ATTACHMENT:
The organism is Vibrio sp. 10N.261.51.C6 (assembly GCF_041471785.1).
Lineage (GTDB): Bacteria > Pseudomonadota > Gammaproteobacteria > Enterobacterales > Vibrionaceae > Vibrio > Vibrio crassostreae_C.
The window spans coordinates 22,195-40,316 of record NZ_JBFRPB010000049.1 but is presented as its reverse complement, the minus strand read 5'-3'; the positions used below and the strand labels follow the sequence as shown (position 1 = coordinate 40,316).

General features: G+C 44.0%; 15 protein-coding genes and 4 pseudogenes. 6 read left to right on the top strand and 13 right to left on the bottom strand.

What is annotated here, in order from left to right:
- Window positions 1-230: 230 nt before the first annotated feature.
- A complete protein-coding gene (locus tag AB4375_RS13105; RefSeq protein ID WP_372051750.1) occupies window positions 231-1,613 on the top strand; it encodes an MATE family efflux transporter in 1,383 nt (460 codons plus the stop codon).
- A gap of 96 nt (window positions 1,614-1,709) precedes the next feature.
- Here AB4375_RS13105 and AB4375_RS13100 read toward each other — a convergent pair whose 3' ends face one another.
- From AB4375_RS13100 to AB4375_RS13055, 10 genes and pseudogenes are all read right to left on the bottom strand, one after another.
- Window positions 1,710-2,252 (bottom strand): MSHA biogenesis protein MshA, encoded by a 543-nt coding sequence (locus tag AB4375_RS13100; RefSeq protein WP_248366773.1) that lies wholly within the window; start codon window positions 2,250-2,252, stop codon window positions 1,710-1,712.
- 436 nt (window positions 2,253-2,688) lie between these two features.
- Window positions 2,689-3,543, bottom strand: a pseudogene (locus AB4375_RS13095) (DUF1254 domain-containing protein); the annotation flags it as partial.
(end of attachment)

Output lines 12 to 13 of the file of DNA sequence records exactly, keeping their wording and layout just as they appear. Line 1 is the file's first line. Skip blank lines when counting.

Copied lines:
- 436 nt (window positions 2,253-2,688) lie between these two features.
- Window positions 2,689-3,543, bottom strand: a pseudogene (locus AB4375_RS13095) (DUF1254 domain-containing protein); the annotation flags it as partial.